While there are significant benefits to employee advocacy, there are also obstacles that may prevent your employees from sharing your brand message. It's important to be proactive when confronting those obstacles.
Effective internal communication is incredibly important and it requires a lot of effort from both employers and employees. When internal communication is executed well, it creates long-lasting employee confidence. It also provides a solid foundation for communicating the organization’s mission, brand, and culture. Most importantly, internal communication can have a direct effect on external communication for the company, especially when it comes to employee advocacy.
Employee engagement can be a bit of a mystery to navigate, with questions popping up along the way. What is an engaged workforce and why does it matter? Where do I start? GO2 is here to help you decipher and master employee engagement.
The secret is out — employee advocates are making tremendous strides in generating positive exposure for brands. Between bottom-line growth and boosting internal culture, more and more organizations are realizing how everyone can benefit from employee advocacy. There’s a lesson to be learned from companies that are benefiting from the trustworthy, personal endorsements of their employees.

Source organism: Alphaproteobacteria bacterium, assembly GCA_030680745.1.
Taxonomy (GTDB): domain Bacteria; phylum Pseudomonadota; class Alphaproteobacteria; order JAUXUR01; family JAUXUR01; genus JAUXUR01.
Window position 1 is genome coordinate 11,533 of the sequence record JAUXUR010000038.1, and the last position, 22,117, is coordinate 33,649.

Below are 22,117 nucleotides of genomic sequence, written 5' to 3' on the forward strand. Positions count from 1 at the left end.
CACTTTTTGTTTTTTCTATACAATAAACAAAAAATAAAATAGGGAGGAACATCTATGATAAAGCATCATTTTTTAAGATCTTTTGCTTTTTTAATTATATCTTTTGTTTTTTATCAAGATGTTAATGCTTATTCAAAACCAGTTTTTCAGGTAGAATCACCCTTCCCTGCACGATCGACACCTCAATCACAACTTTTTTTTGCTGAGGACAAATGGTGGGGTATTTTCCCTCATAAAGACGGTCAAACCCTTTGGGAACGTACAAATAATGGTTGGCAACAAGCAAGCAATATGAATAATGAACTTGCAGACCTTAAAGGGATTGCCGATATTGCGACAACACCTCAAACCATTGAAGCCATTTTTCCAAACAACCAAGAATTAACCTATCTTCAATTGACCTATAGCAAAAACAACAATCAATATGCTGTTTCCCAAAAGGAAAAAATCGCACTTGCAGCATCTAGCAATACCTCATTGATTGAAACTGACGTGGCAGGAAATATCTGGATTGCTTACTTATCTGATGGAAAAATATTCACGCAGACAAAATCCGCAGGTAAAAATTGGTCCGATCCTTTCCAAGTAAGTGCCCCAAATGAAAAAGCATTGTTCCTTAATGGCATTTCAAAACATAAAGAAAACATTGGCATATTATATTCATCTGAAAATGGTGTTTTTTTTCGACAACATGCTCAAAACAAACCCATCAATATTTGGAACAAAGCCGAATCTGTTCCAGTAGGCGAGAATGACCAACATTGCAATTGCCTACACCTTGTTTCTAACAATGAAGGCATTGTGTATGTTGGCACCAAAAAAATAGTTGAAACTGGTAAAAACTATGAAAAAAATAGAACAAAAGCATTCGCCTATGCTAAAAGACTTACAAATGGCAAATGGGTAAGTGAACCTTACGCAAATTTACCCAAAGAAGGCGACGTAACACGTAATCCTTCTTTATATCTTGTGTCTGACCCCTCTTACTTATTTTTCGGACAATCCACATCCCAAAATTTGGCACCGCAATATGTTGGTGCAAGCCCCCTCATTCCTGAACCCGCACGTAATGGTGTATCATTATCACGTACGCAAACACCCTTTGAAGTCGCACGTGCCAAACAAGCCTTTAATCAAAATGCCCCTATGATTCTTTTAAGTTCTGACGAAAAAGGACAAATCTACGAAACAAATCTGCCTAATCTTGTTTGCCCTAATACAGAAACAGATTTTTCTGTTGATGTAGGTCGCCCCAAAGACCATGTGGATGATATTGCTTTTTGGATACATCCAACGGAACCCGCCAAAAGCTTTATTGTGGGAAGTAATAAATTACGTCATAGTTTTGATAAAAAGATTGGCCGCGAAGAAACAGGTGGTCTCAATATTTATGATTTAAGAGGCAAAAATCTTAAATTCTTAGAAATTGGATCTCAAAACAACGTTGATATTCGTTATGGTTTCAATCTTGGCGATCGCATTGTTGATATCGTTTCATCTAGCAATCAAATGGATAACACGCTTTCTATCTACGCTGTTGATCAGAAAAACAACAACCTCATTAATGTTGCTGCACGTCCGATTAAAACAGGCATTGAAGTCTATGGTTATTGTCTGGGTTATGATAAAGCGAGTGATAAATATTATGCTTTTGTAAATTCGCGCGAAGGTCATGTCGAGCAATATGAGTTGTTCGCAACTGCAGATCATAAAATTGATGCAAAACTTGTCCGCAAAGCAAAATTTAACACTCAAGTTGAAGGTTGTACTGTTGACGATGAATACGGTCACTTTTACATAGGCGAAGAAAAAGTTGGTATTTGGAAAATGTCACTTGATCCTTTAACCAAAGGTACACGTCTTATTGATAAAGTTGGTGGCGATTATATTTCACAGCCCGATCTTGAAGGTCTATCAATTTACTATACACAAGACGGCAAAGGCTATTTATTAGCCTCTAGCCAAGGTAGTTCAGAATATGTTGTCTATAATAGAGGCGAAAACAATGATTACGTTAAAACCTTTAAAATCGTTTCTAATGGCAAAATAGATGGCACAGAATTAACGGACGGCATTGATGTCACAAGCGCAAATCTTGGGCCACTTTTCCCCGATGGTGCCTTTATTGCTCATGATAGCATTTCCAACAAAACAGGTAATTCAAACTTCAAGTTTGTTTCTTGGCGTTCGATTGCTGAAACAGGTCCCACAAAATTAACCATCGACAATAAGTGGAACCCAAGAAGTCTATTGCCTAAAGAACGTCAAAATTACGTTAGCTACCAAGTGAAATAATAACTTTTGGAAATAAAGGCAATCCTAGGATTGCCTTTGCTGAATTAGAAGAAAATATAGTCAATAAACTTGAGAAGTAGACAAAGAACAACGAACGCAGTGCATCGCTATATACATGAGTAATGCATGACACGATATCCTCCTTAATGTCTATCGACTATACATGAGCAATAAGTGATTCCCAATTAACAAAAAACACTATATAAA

“Employee advocacy” and “workplace culture” are a couple of buzz words that have been floating around for some time now. However, many organizations still don’t seem to understand how these concepts intertwine or how to tangibly execute them in the workplace. So, we’ve put together a little guide to help answer the question, “Are employee advocacy and workplace culture really different?”
At first glance, a personality test may not seem like a valid exercise to bring to your workplace. While this writer firmly believes taking a “Which Golden Girl Are You?” quiz is never a waste of time, it might not give you much insight into how you can improve your relationships in the office. Personality quizzes that specifically focus on determining and comparing working styles, however, can certainly be beneficial for your team.